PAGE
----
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Weekly Drug News Round Up - February 26, 2014

Acetaminophen Use in Pregnancy Linked to ADHD in Kids: Study

This study did not establish a cause-and-effect relationship; follow-up research is needed due to the major public health impact Read More...

Acetaminophen (Tylenol) has long been recommended as the pain and fever reliever of choice in pregnancy. However, a new long-term study published in JAMA Pediatrics suggests pregnant women who take acetaminophen (Tylenol) repeatedly and over a prolonged period might increase the risk of their child being diagnosed with attention deficit-hyperactivity disorder (ADHD). More than 64,000 children and mothers were involved in the study. Results showed that children whose mothers took acetaminophen had a 37 percent higher risk of receiving a diagnosis of hyperkinetic disorder, a severe form of ADHD. Children were also 29 percent more likely to use ADHD medication and 13 percent more likely to exhibit ADHD-like symptoms.

FDA Approves Amylin’s Myalept for Rare Metabolic Disease

Common side effects include low blood sugar, headache, decreased weight, and abdominal pain Read More...

The U.S. Food and Drug Administration (FDA) has approved the orphan drug Myalept (metreleptin for injection) as replacement therapy to treat the complications of leptin deficiency, in addition to diet, in patients with congenital or acquired generalized lipodystrophy. Patients with generalized lipodystrophy often develop severe insulin resistance, diabetes mellitus, or high levels of triglycerides (hypertriglyceridemia) that can lead to pancreas inflammation. In clinical trials, Myalept led to reductions in HbA1c (a measure of blood sugar control), fasting glucose, and triglycerides. Due to the risk of neutralizing antibodies and lymphoma, Myalept is only available through the Myalept Risk Evaluation and Mitigation Strategy (REMS) Program.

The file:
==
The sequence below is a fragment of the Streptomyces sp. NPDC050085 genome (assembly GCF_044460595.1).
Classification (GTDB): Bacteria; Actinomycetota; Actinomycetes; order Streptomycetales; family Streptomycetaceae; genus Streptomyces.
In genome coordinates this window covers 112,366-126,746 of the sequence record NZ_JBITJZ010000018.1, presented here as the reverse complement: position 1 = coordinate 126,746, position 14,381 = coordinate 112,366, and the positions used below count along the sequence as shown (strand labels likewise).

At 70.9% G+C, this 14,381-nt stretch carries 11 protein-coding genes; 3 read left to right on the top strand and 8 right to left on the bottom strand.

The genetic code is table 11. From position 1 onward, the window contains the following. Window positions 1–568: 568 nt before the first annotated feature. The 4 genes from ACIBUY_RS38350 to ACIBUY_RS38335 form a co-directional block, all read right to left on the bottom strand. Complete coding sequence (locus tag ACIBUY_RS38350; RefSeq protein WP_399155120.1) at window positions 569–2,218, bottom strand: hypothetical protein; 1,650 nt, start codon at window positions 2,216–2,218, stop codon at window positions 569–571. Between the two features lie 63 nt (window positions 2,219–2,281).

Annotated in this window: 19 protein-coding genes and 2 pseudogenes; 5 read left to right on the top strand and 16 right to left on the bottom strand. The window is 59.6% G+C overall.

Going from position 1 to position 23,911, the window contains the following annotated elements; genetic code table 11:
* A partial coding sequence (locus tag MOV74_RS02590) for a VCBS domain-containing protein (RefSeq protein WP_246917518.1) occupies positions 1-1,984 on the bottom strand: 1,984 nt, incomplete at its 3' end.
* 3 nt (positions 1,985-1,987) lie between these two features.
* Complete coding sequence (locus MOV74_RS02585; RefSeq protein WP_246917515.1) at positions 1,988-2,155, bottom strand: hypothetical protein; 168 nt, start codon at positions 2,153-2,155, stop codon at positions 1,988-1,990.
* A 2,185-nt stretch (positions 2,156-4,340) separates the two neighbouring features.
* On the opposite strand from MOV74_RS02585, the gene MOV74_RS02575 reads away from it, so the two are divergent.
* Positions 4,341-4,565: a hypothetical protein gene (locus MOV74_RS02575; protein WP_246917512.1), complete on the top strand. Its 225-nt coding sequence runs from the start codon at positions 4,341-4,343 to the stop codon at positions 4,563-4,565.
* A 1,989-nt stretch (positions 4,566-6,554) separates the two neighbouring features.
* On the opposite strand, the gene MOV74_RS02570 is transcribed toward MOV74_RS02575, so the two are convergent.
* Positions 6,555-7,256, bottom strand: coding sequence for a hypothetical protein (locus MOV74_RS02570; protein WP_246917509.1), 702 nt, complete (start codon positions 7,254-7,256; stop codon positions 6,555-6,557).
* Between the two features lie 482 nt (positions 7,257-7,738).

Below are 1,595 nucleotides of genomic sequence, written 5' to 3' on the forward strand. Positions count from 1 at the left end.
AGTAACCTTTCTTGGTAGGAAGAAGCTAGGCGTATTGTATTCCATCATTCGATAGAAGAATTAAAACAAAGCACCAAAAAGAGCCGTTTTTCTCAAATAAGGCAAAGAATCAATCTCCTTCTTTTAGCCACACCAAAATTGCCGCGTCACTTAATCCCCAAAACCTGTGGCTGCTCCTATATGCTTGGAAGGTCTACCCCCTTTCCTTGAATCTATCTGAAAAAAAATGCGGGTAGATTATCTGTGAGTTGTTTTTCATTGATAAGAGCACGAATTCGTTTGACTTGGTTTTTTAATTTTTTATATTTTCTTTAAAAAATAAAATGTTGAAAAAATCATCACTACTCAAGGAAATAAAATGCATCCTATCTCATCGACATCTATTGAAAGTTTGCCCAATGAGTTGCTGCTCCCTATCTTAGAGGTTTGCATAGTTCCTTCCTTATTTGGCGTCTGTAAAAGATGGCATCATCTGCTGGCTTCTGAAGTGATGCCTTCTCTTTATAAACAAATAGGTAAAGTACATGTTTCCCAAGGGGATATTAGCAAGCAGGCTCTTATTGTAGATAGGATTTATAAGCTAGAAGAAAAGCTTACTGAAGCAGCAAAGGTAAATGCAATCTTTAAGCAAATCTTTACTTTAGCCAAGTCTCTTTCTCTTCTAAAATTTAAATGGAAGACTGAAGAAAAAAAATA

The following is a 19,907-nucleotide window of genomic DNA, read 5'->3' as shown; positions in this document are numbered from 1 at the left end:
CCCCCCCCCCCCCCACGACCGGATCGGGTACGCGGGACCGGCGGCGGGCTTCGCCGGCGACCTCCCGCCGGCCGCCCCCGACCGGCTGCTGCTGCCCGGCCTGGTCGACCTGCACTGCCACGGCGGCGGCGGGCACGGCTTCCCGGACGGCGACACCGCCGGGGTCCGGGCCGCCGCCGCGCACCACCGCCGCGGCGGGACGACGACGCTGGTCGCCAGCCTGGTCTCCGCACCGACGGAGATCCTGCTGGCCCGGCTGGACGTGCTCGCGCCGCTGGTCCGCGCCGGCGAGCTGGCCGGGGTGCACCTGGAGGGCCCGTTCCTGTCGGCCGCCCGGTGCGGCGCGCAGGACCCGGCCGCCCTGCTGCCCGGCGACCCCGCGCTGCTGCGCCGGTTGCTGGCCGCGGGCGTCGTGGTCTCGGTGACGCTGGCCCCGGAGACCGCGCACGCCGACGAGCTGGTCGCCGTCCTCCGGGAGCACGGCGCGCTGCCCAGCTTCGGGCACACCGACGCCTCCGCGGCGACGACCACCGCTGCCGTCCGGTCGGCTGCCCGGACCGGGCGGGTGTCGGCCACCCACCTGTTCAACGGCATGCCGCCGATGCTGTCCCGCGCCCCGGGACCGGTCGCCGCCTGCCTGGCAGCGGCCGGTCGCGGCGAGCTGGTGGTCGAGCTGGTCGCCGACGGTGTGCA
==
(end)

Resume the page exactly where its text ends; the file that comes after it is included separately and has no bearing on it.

FDA Approves A Lower Dose Indomethacin: Iroko’s Tivorbex

The submicron particles in Tivorbex are roughly 20 times smaller than their original size Read More...

The U.S. Food and Drug Administration (FDA) has approved the 20 mg and 40 mg strengths of Tivorbex (indomethacin), a nonsteroidal anti-inflammatory drug (NSAID) for the treatment of mild to moderate acute pain in adults. Tivorbex capsules were approved at dosage strengths that are 20 percent lower than currently marketed indomethacin and contain submicron particles that provide an increased surface area, leading to faster dissolution. Lower doses may help to prevent serious NSAID side effects such as heart attacks, strokes, stomach bleeds, and kidney damage. The American College of Rheumatology recommends that NSAIDs be used at the lowest effective dose for the shortest possible duration.

Updated: Guidelines for Stroke Prevention in Nonvalvular Atrial Fibrillation

Irregular heartbeat can cause blood to remain in the heart's chambers, form a clot, and then travel to the brain leading to a stroke Read More...

Blood thinners are recommended for all patients with irregular heartbeats (atrial fibrillation), especially with a history of stroke or mini-stroke, according to an updated guideline published by the American Academy of Neurology (AAN). Treatment should be individualized; however, the elderly, those with mild dementia, or those at moderate risk of falls can now be included in treatment groups. Several new blood thinners, including dabigatran (Pradaxa), rivaroxaban (Xarelto) and apixaban (Eliquis) have been approved since the last guideline in 1998. The newer oral drugs are similar or better than warfarin, less likely to lead to bleeding in the brain, and don’t require regular blood tests.

Blood Pressure Meds and Risk of Falls in Seniors: Study

The risk was higher among those who had a serious injury from a previous fall Read More...

A study published in JAMA Internal Medicine found an association between the use of blood pressure medications and a higher risk for falls and broken bones in the elderly. In the study, no particular drug class seemed to be more or less risky, as many blood pressure medications can lead to side effects like dizziness or imbalance. In the study of roughly 5,000 seniors over the age of 70, 446 patients (9 percent) suffered serious injuries from falls. Experts state the results are inconclusive, as high blood pressure itself may also be linked with falls.